• Increase your visibility: Winter car accidents can result from simple laziness. Take an extra few minutes to fully scrape off your car each time you drive. Never leave large chunks of snow or ice covering your mirrors, windshield, headlights, or roof. Not clearing off your car drastically reduces your visibility, making you and the other cars on the road much more prone to accidents.
  • Slow down: Driving safely during winter storms can help ensure you do not find yourself literally using your head as you fly through your windshield due to reckless driving. During the winter, stick to one plain and simple rule: slow down. Even in Utah, where drivers “should be” accustomed to driving in the snow, many people have no idea how to drive in cold elements. Just because you are a confident snow driver does not mean the other drivers around you are. Do not attempt to speed or quickly maneuver between lanes during times of low-visibility and slippery road conditions. Follow the flow of traffic, and plan for extra commute time to and from work, school, and other errands.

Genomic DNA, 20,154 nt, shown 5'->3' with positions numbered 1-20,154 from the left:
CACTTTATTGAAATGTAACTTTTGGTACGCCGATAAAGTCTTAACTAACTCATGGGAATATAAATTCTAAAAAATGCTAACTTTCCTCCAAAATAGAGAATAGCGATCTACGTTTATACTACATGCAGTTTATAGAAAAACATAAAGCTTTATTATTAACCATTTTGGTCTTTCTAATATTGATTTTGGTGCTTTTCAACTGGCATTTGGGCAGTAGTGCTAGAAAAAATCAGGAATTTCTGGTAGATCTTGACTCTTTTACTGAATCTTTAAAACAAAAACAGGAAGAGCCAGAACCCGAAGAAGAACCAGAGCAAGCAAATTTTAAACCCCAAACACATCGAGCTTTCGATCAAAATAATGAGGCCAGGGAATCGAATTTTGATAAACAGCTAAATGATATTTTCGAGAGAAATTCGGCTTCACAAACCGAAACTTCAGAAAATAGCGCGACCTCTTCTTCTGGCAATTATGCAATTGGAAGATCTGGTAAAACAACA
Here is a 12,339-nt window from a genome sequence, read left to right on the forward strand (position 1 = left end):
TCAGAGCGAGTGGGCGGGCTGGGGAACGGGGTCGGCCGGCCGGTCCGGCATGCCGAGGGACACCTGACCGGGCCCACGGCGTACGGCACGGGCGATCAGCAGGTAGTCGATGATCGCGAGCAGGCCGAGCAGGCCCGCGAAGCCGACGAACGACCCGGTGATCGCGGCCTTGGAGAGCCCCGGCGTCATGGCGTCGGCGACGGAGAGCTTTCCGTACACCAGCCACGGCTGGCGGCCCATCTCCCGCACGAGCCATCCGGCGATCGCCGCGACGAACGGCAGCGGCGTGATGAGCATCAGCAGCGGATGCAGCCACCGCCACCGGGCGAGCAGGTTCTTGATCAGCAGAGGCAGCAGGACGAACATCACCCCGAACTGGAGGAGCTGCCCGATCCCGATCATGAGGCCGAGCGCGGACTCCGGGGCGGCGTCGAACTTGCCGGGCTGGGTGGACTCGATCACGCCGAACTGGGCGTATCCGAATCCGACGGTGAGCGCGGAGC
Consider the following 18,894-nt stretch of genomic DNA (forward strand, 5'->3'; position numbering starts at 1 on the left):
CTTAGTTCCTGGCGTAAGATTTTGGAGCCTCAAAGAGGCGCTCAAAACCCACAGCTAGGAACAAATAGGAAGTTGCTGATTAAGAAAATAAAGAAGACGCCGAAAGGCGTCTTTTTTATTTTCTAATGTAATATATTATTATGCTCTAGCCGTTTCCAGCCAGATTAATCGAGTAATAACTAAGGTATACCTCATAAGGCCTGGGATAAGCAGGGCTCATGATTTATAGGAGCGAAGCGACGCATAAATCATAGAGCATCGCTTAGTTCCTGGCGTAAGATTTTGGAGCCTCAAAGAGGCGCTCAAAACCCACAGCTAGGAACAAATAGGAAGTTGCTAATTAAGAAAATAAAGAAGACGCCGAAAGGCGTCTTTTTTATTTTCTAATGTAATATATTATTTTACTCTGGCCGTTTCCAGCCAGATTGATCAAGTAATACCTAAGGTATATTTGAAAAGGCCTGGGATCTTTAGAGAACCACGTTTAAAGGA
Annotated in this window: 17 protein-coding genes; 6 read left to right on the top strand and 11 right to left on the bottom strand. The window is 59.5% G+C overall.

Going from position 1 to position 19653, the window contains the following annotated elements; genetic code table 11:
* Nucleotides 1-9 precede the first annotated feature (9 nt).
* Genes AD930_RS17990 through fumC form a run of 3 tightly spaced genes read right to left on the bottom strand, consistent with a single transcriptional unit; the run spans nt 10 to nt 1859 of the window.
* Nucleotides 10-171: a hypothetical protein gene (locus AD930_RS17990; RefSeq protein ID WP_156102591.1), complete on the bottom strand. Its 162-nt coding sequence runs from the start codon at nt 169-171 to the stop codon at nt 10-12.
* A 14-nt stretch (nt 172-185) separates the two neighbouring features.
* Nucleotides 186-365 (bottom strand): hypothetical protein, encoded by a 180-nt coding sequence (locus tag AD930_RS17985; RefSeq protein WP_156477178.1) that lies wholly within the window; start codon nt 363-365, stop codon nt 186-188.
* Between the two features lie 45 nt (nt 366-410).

• Be gentle while you drive: Your car requires extra time to “think” and react during the winter, particularly if you are in a vehicle with AWD or 4WD. Accelerate smoothly and gently, turn slowly and not sharply, and brake early. Quick, thoughtless turns and accelerations will vastly increase the likelihood of your car spinning out and into traffic, which is the last thing anyone wants. Anticipating slick conditions and slow traffic patterns is the key to staying safe on winter roads.